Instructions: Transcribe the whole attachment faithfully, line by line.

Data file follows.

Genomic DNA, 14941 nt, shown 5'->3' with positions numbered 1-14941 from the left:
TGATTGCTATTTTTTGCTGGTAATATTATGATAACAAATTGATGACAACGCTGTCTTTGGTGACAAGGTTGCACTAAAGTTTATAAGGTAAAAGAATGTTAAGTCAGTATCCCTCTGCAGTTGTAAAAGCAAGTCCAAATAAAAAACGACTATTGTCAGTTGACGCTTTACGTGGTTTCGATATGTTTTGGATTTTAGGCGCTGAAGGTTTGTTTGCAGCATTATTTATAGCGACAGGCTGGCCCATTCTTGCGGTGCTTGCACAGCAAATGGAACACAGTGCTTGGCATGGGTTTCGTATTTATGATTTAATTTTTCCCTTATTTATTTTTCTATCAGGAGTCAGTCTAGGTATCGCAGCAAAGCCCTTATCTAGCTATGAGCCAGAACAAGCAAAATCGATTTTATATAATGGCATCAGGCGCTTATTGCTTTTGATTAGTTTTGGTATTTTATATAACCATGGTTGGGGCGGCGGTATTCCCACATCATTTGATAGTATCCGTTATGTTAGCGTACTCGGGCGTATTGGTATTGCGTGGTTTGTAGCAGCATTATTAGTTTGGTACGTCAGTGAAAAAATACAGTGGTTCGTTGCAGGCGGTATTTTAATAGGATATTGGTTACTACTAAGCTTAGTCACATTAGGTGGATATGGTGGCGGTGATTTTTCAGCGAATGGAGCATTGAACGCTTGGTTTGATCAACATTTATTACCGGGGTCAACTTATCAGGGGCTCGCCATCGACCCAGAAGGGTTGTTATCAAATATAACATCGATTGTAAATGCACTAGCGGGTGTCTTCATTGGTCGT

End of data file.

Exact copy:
Genomic DNA, 14941 nt, shown 5'->3' with positions numbered 1-14941 from the left:
TGATTGCTATTTTTTGCTGGTAATATTATGATAACAAATTGATGACAACGCTGTCTTTGGTGACAAGGTTGCACTAAAGTTTATAAGGTAAAAGAATGTTAAGTCAGTATCCCTCTGCAGTTGTAAAAGCAAGTCCAAATAAAAAACGACTATTGTCAGTTGACGCTTTACGTGGTTTCGATATGTTTTGGATTTTAGGCGCTGAAGGTTTGTTTGCAGCATTATTTATAGCGACAGGCTGGCCCATTCTTGCGGTGCTTGCACAGCAAATGGAACACAGTGCTTGGCATGGGTTTCGTATTTATGATTTAATTTTTCCCTTATTTATTTTTCTATCAGGAGTCAGTCTAGGTATCGCAGCAAAGCCCTTATCTAGCTATGAGCCAGAACAAGCAAAATCGATTTTATATAATGGCATCAGGCGCTTATTGCTTTTGATTAGTTTTGGTATTTTATATAACCATGGTTGGGGCGGCGGTATTCCCACATCATTTGATAGTATCCGTTATGTTAGCGTACTCGGGCGTATTGGTATTGCGTGGTTTGTAGCAGCATTATTAGTTTGGTACGTCAGTGAAAAAATACAGTGGTTCGTTGCAGGCGGTATTTTAATAGGATATTGGTTACTACTAAGCTTAGTCACATTAGGTGGATATGGTGGCGGTGATTTTTCAGCGAATGGAGCATTGAACGCTTGGTTTGATCAACATTTATTACCGGGGTCAACTTATCAGGGGCTCGCCATCGACCCAGAAGGGTTGTTATCAAATATAACATCGATTGTAAATGCACTAGCGGGTGTCTTCATTGGTCGT